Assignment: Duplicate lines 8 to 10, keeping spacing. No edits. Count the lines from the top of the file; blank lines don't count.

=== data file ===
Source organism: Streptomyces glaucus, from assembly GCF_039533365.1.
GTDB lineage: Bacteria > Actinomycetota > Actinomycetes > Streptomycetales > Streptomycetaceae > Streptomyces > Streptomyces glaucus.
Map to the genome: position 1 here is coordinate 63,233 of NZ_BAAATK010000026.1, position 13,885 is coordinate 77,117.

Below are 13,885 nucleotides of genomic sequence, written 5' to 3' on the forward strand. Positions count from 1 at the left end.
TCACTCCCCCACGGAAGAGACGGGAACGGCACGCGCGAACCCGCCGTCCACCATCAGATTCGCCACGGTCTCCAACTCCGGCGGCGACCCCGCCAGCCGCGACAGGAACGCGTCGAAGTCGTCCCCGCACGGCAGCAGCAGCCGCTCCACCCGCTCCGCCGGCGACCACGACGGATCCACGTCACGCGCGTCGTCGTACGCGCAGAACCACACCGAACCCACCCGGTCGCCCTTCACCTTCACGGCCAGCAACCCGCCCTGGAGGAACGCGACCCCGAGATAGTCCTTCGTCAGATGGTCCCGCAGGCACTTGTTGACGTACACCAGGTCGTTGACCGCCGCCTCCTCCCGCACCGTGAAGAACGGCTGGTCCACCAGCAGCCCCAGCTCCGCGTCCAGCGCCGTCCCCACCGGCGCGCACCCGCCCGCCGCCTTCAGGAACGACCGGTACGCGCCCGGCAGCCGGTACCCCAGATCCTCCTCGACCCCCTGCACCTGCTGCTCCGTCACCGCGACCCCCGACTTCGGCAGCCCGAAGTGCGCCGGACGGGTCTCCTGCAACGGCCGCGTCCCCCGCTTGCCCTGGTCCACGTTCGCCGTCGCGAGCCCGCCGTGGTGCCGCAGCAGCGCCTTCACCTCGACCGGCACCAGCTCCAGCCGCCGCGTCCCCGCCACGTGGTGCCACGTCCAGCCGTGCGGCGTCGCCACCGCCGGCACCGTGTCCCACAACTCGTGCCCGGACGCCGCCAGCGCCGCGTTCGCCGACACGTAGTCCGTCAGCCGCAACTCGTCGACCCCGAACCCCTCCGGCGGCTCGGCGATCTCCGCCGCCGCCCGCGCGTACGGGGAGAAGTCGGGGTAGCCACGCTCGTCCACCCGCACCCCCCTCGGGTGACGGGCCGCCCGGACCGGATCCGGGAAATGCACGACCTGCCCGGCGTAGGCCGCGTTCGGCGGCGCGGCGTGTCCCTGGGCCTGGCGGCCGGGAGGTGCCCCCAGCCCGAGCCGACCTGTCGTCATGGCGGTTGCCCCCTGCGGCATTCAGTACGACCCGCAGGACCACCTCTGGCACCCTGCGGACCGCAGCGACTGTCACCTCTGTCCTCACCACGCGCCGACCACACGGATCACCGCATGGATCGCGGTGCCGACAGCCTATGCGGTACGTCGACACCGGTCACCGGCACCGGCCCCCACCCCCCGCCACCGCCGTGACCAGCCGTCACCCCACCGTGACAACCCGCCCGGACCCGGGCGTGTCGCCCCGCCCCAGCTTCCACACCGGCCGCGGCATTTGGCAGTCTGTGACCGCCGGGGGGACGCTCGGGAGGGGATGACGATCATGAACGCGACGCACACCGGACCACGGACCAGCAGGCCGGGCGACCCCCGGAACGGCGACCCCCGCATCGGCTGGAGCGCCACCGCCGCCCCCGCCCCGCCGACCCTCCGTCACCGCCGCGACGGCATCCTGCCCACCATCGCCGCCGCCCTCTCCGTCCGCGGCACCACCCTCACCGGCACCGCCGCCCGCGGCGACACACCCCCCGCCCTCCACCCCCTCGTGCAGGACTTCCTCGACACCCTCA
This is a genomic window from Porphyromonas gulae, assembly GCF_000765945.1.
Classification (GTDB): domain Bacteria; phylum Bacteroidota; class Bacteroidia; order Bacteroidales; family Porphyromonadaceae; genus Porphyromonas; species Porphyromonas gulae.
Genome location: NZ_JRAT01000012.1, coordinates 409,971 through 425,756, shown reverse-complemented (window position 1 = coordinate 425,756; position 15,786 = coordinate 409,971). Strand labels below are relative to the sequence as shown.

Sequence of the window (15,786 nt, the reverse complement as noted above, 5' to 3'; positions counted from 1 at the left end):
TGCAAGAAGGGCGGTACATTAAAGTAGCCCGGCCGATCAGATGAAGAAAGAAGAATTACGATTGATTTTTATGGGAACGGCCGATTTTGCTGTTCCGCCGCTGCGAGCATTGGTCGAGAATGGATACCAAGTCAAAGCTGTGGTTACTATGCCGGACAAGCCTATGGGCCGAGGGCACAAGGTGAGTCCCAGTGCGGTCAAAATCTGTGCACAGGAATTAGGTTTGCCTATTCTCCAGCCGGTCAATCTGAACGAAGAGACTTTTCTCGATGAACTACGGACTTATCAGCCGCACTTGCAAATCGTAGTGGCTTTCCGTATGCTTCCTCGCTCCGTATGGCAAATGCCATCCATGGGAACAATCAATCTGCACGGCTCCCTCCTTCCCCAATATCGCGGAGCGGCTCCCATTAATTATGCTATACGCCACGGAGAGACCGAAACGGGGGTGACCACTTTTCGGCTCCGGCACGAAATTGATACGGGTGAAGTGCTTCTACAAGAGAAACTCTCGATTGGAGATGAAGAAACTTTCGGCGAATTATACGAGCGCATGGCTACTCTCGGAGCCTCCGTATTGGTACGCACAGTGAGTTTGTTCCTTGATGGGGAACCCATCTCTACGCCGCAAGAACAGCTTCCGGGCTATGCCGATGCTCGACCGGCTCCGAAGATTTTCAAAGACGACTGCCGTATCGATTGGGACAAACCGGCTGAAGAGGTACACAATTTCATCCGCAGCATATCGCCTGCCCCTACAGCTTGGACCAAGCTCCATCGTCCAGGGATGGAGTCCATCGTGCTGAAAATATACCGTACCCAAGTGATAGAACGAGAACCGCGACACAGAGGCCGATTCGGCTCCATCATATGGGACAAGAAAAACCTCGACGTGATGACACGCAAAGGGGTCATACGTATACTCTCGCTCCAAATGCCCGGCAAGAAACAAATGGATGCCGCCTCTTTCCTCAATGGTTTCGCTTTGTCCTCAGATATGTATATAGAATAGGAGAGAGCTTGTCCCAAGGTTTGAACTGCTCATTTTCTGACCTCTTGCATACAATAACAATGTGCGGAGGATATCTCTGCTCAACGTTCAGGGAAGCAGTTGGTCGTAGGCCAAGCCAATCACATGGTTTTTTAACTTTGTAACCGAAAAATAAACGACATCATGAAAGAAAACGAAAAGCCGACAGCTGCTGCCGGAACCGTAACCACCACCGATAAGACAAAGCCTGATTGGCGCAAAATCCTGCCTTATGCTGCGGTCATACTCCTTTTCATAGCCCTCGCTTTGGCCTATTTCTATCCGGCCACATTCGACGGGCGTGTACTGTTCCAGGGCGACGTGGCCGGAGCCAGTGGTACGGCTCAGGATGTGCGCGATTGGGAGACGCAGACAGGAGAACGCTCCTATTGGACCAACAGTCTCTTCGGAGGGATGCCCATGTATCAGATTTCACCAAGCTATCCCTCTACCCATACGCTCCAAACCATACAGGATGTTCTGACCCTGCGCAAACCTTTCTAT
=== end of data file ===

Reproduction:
Genome location: NZ_JRAT01000012.1, coordinates 409,971 through 425,756, shown reverse-complemented (window position 1 = coordinate 425,756; position 15,786 = coordinate 409,971). Strand labels below are relative to the sequence as shown.

Sequence of the window (15,786 nt, the reverse complement as noted above, 5' to 3'; positions counted from 1 at the left end):
TGCAAGAAGGGCGGTACATTAAAGTAGCCCGGCCGATCAGATGAAGAAAGAAGAATTACGATTGATTTTTATGGGAACGGCCGATTTTGCTGTTCCGCCGCTGCGAGCATTGGTCGAGAATGGATACCAAGTCAAAGCTGTGGTTACTATGCCGGACAAGCCTATGGGCCGAGGGCACAAGGTGAGTCCCAGTGCGGTCAAAATCTGTGCACAGGAATTAGGTTTGCCTATTCTCCAGCCGGTCAATCTGAACGAAGAGACTTTTCTCGATGAACTACGGACTTATCAGCCGCACTTGCAAATCGTAGTGGCTTTCCGTATGCTTCCTCGCTCCGTATGGCAAATGCCATCCATGGGAACAATCAATCTGCACGGCTCCCTCCTTCCCCAATATCGCGGAGCGGCTCCCATTAATTATGCTATACGCCACGGAGAGACCGAAACGGGGGTGACCACTTTTCGGCTCCGGCACGAAATTGATACGGGTGAAGTGCTTCTACAAGAGAAACTCTCGATTGGAGATGAAGAAACTTTCGGCGAATTATACGAGCGCATGGCTACTCTCGGAGCCTCCGTATTGGTACGCACAGTGAGTTTGTTCCTTGATGGGGAACCCATCTCTACGCCGCAAGAACAGCTTCCGGGCTATGCCGATGCTCGACCGGCTCCGAAGATTTTCAAAGACGACTGCCGTATCGATTGGGACAAACCGGCTGAAGAGGTACACAATTTCATCCGCAGCATATCGCCTGCCCCTACAGCTTGGACCAAGCTCCATCGTCCAGGGATGGAGTCCATCGTGCTGAAAATATACCGTACCCAAGTGATAGAACGAGAACCGCGACACAGAGGCCGATTCGGCTCCATCATATGGGACAAGAAAAACCTCGACGTGATGACACGCAAAGGGGTCATACGTATACTCTCGCTCCAAATGCCCGGCAAGAAACAAATGGATGCCGCCTCTTTCCTCAATGGTTTCGCTTTGTCCTCAGATATGTATATAGAATAGGAGAGAGCTTGTCCCAAGGTTTGAACTGCTCATTTTCTGACCTCTTGCATACAATAACAATGTGCGGAGGATATCTCTGCTCAACGTTCAGGGAAGCAGTTGGTCGTAGGCCAAGCCAATCACATGGTTTTTTAACTTTGTAACCGAAAAATAAACGACATCATGAAAGAAAACGAAAAGCCGACAGCTGCTGCCGGAACCGTAACCACCACCGATAAGACAAAGCCTGATTGGCGCAAAATCCTGCCTTATGCTGCGGTCATACTCCTTTTCATAGCCCTCGCTTTGGCCTATTTCTATCCGGCCACATTCGACGGGCGTGTACTGTTCCAGGGCGACGTGGCCGGAGCCAGTGGTACGGCTCAGGATGTGCGCGATTGGGAGACGCAGACAGGAGAACGCTCCTATTGGACCAACAGTCTCTTCGGAGGGATGCCCATGTATCAGATTTCACCAAGCTATCCCTCTACCCATACGCTCCAAACCATACAGGATGTTCTGACCCTGCGCAAACCTTTCTAT